Fate and Free Will

Important to remember is the significance of Pechorin's struggle not only with social conventions, but also with the concepts of "fate" and "will". These are abstracts most commonly encountered directly in statements attributed to Pechorin or in his own diary. It is in the context of the confrontation between the opposing philosophies surrounding "fate" and "will" that the final section of the book, "The Fatalist", gains its greatest significance. Pechorin throughout is bucking against his own existence, testing to see whether he can find any justification for his actions in the context of predestination, and he concludes in the final episode of the book that human existence is indeed determined by fate. This goes against one of the most basic precepts of the ideal "romantic" hero, which is that reason should be subjugated to emotion as a demonstration of the exercise of free will and individuality. Viewed thus, one can clearly see that Pechorin falls far short. He needs other people, is ruled by fate, and follows not his emotions but his own skewed reasoning, which drives him out of society while at the same time requiring its presence.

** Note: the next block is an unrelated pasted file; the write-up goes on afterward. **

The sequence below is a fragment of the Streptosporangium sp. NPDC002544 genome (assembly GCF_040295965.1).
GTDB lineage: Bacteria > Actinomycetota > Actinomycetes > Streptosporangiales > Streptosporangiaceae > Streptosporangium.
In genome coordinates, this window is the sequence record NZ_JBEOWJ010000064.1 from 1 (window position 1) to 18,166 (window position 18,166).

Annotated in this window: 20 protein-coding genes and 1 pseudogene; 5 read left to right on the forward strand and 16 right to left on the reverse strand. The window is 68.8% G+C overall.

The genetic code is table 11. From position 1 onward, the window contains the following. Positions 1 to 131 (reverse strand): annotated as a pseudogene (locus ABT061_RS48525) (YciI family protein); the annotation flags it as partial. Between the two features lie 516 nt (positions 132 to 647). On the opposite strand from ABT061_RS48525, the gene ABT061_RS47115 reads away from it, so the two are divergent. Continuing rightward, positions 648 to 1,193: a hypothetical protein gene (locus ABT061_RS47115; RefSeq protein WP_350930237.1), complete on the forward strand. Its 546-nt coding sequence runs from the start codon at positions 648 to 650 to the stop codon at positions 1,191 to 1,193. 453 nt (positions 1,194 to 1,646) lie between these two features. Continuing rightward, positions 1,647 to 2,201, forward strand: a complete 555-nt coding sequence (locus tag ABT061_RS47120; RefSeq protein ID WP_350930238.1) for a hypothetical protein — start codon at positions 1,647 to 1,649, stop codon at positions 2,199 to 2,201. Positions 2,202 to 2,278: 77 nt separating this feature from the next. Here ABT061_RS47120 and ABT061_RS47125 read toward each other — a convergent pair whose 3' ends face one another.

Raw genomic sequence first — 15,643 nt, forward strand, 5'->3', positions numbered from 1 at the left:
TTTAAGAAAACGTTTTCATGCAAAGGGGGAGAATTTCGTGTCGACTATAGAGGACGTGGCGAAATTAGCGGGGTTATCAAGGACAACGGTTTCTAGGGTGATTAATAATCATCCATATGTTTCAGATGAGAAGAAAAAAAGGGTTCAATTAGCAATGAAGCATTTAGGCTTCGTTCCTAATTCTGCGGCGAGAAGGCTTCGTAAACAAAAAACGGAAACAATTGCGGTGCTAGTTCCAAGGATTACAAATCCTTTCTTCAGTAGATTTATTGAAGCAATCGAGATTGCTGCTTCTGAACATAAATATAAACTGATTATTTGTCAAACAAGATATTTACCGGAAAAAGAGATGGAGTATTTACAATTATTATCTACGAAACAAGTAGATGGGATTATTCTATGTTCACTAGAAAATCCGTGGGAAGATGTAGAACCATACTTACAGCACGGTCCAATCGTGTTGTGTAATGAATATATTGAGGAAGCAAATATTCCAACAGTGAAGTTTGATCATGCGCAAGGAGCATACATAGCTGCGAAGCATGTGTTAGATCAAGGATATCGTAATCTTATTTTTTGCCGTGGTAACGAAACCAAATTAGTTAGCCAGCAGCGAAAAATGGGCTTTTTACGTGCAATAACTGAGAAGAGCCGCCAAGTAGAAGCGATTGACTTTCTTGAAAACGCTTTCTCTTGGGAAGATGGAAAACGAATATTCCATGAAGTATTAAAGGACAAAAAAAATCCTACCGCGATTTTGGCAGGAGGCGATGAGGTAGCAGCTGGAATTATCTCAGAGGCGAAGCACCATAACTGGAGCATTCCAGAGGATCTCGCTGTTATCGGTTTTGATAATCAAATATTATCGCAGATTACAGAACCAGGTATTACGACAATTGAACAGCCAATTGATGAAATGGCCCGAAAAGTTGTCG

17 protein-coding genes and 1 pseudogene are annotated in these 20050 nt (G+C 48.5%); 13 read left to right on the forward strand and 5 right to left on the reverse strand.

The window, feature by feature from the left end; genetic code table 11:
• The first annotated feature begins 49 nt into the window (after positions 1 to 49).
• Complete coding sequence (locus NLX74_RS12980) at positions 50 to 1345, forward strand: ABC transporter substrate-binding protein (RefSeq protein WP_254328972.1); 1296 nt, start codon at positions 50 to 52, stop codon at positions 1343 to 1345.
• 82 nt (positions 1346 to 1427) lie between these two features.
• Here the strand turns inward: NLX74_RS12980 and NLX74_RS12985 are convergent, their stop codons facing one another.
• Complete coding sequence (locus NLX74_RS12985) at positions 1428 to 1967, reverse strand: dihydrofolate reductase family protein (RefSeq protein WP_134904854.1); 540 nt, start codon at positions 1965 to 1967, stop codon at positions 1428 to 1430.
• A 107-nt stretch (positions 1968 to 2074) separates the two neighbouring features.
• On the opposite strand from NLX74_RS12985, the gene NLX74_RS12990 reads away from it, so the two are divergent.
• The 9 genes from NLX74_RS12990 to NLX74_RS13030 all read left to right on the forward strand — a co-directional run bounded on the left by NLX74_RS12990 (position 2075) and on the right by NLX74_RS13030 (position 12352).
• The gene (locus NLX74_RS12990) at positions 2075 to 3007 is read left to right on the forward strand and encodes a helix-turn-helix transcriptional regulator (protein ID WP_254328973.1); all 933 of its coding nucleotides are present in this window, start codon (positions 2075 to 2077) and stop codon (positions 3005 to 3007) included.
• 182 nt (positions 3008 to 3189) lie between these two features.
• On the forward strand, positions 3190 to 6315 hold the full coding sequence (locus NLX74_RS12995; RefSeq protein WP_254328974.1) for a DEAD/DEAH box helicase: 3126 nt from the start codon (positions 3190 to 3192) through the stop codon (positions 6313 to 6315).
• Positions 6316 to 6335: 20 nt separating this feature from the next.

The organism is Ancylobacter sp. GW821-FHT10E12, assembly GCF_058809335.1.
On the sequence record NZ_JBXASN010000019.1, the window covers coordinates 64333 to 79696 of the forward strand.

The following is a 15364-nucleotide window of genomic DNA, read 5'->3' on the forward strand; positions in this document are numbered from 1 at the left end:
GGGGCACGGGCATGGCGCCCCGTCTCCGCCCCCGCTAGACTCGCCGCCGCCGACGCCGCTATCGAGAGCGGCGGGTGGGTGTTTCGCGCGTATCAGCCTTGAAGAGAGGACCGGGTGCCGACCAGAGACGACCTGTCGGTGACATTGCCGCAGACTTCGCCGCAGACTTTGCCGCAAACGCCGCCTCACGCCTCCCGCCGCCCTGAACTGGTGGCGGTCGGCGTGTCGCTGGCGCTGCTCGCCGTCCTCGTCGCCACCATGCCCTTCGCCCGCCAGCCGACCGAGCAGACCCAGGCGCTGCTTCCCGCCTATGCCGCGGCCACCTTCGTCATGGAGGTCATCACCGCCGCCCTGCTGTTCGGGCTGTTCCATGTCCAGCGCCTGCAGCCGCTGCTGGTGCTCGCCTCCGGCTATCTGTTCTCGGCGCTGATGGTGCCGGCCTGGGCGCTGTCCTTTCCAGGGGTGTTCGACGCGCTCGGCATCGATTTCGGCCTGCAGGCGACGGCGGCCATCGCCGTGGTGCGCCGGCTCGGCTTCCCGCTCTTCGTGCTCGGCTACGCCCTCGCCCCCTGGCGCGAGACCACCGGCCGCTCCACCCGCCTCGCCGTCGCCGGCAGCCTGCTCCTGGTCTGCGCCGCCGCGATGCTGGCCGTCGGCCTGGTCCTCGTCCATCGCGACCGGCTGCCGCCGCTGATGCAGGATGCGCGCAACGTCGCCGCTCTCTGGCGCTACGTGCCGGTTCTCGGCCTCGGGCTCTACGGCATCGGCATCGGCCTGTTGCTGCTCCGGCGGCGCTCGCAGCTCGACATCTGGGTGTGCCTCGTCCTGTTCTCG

Lermontov, through the character of Pechorin, shows a sharp understanding of the Byronic type and in showing Pechorin's failures to fit that mould points out the problem that he believed to be facing Russian society at the time. Pechorin is master of his own free will when it suits his purpose, but when circumstances become more difficult he is more than happy to shirk moral responsibility and ascribe his actions to destiny. As a man who lives in the shadow of the Decembrist uprising he stands for a generation of young intelligent men oppressed by the subsequent tightening of the police regime and its clamping down on expressions of individuality in all fields. He is a "superfluous" man whose strengths, deprived of any positive outlet, have been turned against himself and can only serve to speed on his eventual unhappy demise.

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